Several states, including Ohio, Michigan, and Massachusetts have established legislative trails caucuses in the past year, facilitating active engagement among state legislators and trail constituents.
by Andrew Dupuy, Manager of Policy Outreach, Rails-to-Trails Conservancy (RTC), Brian K. Housh, Midwest Policy Manager, Rails-to-Trails Conservancy (RTC)
|This session will focus on relationship building and laying the groundwork for policy initiatives that support trail networks. Approaches to effective communications among state and local elected officials and trail advocacy organizations and users will be discussed in the context of the progress that has been made over a relatively short time in Ohio. Tactics designed to raise awareness, promote trail activity and recruit more Caucus members provide interesting lessons learned that can be replicated in other Midwestern states. Creating a coalition of stakeholders that represent diverse interests and have relationships with the legislature is a key strategy to advocate for building & maintaining trail networks to generate health, economic & environmental benefits.
This session will explore best practices for cultivating state legislative trails caucuses and allow for dialogue about how to fully leverage their potential. Presenters will highlight critical legislative initiatives such as establishing state trail action plans, conducting statewide economic impact studies, enhancing agency capacities & collaborations and, ultimately, increasing funding to support connected trail systems.
National Park Service − Rivers, Trails and Conservation Assistance Program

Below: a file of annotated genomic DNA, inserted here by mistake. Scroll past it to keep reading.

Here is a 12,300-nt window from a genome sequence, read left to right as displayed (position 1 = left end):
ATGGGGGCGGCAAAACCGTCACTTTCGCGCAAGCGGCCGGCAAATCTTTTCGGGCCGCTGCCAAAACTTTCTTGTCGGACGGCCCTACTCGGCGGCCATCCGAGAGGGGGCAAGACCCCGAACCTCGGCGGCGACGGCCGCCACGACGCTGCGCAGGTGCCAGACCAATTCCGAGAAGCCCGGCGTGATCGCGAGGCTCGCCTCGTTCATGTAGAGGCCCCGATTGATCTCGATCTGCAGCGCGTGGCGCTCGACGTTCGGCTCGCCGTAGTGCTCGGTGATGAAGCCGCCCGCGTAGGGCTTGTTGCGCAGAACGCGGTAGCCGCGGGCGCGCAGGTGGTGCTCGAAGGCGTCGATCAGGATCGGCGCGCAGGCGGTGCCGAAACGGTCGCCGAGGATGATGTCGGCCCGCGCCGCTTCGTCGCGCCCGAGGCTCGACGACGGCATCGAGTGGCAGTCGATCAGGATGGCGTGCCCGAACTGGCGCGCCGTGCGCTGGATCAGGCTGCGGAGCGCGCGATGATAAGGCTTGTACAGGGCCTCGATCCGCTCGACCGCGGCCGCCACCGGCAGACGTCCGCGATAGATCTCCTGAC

This publication is designed to inform the reader about the services provided by the National Park Service – Rivers, Trails and Conservation Assistance Program.
Public Lands and the Continental Divide Trail Study
The primary goal of this study was to understand who uses the Continental Divide Trail (CDT), how they use it, their preferences, and the economic impact of the CDT in the region. Additional data were also collected regarding protecting public lands and using the Continental Divide Trail in Colorado.
2022 CDT Small Business Survey
From August to December 2021, the Continental Divide Trail Coalition surveyed 136 small business owners in 38 communities located along the Continental Divide Trail to learn more about how the Continental Divide Trail impacts their businesses, the local economy, and their support for public lands.
The influence of use-related, environmental, and managerial factors on soil loss from recreational trails
This research investigated the influence of several use-related, environmental, and managerial factors on soil loss on recreational trails and roads at Big South Fork National River and Recreation Area, a unit of the U.S. National Park Service.